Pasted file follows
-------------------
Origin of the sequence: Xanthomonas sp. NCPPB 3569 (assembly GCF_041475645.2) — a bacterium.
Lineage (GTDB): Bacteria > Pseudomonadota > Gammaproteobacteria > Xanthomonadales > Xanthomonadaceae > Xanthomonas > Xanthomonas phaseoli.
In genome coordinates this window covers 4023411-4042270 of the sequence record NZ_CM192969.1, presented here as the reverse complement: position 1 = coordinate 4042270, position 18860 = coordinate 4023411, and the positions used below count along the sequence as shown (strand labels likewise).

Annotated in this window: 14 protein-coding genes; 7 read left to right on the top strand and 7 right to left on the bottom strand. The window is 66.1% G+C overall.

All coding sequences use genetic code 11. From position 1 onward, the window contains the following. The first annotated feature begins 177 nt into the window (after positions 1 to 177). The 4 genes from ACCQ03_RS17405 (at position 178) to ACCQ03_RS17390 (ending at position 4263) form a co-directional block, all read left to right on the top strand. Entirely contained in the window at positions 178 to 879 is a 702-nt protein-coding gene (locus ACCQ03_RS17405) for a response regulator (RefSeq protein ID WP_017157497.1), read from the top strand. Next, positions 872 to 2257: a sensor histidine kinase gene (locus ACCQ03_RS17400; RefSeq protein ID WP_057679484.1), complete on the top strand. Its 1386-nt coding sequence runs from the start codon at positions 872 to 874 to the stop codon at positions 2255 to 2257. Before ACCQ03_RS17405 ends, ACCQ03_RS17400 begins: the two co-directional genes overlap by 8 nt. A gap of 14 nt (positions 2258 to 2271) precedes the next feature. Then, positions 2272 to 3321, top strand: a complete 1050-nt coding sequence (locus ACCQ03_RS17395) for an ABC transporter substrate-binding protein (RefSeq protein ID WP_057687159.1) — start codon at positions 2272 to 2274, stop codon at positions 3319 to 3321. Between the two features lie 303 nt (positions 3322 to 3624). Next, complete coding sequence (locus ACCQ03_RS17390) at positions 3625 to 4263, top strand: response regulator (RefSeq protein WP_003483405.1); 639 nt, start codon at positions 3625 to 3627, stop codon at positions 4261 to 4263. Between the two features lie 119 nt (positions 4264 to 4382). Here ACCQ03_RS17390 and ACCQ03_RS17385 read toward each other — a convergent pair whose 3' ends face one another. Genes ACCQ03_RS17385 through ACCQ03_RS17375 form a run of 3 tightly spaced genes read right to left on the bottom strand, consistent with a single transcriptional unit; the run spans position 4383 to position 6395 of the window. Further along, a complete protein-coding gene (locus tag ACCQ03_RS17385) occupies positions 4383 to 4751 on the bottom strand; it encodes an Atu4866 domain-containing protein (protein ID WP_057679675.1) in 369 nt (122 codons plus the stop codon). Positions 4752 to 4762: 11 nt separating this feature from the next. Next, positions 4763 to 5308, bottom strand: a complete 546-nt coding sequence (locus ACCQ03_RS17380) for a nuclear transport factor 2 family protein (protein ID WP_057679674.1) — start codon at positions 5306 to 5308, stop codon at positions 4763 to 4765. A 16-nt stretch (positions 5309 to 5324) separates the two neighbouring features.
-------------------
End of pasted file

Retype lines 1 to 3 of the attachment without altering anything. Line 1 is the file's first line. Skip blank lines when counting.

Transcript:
Origin of the sequence: Xanthomonas sp. NCPPB 3569 (assembly GCF_041475645.2) — a bacterium.
Lineage (GTDB): Bacteria > Pseudomonadota > Gammaproteobacteria > Xanthomonadales > Xanthomonadaceae > Xanthomonas > Xanthomonas phaseoli.
In genome coordinates this window covers 4023411-4042270 of the sequence record NZ_CM192969.1, presented here as the reverse complement: position 1 = coordinate 4042270, position 18860 = coordinate 4023411, and the positions used below count along the sequence as shown (strand labels likewise).